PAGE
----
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Marni Brownell, Noralou Roos, Randy Fransoo, Leslie Roos, PowerPoint Presentation
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Marni Brownell, Noralou Roos, Randy Fransoo, Leslie Roos,

Marni Brownell, Noralou Roos, Randy Fransoo, Leslie Roos,

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Marni Brownell, Noralou Roos, Randy Fransoo, Leslie Roos,

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  1. Inequalities in Children’s Educational Outcomes: Using Administrative Data to Gain a Population-Based Perspective on Health Marni Brownell, Noralou Roos, Randy Fransoo, Leslie Roos, Anne Guèvremont, Leonard MacWilliam, Lauren Yallop, Ben Levin & Beth Edwards Partially based on the article “Is the Class Half Empty” that appeared in the October 2006 issue of IRPP Choices. On-line Child Health Atlas:

  2. Questions to be Addressed: 1. Why focus on educational outcomes when studying population health? 2. What are administrative databases? 3. What do administrative databases tell us about child outcomes that is different from other data sources?

  3. First, what is health? WHO originally defined it as: A state of complete physical, mental and social well-being and not merely the absence of disease or infirmity. (1948) In 1986 the WHO stated that at every level of planning health promotion should emphasize “a social, economic and ecological, rather than a purely physical and mental perspective on health.” 1. Why focus on educational outcomes when studying population health?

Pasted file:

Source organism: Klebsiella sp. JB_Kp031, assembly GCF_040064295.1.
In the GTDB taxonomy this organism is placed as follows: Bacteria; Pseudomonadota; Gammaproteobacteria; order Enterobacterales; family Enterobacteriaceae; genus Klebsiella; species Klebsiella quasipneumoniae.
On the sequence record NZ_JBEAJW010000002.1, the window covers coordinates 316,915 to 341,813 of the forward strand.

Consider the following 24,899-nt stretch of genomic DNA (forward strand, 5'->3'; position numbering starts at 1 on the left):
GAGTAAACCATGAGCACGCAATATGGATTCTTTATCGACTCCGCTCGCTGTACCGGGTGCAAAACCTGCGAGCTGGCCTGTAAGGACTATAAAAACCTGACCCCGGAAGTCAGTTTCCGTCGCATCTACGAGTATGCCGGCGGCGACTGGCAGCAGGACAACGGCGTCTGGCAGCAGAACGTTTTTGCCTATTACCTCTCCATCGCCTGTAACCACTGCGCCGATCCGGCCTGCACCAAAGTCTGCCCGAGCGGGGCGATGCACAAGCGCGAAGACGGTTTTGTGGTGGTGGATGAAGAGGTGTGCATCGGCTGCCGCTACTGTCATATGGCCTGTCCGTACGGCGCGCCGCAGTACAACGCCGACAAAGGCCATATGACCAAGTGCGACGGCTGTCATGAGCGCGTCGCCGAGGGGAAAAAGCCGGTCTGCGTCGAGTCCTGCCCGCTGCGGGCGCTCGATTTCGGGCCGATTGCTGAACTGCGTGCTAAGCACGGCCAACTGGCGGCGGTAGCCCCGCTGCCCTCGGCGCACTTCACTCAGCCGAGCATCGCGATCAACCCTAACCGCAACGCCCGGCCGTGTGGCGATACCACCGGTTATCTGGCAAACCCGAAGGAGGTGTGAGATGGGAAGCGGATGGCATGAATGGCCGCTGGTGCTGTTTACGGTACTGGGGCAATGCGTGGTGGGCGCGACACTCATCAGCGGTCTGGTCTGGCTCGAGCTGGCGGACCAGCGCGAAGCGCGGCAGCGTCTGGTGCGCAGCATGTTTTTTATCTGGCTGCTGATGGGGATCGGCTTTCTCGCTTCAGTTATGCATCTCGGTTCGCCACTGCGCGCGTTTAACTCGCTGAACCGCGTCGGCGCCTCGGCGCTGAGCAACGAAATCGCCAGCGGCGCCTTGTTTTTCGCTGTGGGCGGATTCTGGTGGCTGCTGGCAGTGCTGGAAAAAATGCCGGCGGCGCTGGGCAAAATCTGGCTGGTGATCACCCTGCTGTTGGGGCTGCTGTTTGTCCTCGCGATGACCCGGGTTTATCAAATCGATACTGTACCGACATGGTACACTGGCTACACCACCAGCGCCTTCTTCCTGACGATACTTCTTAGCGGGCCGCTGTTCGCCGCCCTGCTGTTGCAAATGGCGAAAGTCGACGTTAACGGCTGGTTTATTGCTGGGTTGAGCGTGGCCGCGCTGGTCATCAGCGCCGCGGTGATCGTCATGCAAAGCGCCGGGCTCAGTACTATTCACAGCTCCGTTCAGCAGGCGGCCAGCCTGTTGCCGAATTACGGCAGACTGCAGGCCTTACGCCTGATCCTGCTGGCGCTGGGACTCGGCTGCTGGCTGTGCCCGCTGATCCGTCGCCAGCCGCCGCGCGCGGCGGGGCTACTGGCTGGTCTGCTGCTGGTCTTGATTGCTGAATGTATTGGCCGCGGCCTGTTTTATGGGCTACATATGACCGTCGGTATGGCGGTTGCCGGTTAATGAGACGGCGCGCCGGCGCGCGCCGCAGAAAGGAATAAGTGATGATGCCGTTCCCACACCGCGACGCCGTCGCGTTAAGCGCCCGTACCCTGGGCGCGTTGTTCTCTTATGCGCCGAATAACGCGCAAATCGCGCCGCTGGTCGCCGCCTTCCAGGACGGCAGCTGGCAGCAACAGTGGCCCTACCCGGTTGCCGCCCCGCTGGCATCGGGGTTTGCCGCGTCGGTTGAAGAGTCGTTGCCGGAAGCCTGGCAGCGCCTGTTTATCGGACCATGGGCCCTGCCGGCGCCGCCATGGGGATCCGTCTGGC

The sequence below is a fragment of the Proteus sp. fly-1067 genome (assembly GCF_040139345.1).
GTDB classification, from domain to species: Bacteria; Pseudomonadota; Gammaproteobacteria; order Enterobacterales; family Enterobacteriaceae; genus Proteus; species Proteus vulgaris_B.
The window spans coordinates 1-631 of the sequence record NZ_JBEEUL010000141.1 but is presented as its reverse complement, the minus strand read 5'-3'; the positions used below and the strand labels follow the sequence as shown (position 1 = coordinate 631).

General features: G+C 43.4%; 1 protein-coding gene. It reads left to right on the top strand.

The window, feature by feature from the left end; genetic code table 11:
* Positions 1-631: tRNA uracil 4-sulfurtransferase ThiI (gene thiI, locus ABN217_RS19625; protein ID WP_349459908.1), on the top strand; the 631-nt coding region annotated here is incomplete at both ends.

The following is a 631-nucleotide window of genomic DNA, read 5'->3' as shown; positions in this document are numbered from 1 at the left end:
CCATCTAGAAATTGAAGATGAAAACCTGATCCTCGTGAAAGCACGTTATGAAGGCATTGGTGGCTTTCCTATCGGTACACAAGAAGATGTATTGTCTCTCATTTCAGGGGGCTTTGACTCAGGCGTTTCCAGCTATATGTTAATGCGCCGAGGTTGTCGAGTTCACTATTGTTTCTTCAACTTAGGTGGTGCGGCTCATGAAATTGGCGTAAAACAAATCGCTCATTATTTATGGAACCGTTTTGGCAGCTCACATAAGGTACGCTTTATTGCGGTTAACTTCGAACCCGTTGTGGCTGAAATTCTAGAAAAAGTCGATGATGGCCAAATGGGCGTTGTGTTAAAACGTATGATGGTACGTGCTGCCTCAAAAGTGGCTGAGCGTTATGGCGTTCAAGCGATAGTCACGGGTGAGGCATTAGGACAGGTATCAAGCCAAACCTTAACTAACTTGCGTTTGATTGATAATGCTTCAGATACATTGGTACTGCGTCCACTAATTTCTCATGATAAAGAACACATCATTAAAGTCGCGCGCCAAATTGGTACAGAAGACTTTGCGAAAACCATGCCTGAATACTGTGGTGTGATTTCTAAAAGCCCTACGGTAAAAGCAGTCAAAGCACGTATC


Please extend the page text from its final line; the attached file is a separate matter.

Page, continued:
4. Research on the social determinants of health – much more to health than health care Examples: Marmot et al. (1991) - Whitehall study of British Civil Servants Evans et al. (1994) – Why Are Some People Healthy and Others Not? Hertzman et al. (2002) – Child development as a determinant of later health outcomes.

  5. Education levels strongly related to health outcomes Education outcomes have inter-generational effects Education levels may be more readily changed by policy initiatives than other components of socioeconomic status (SES)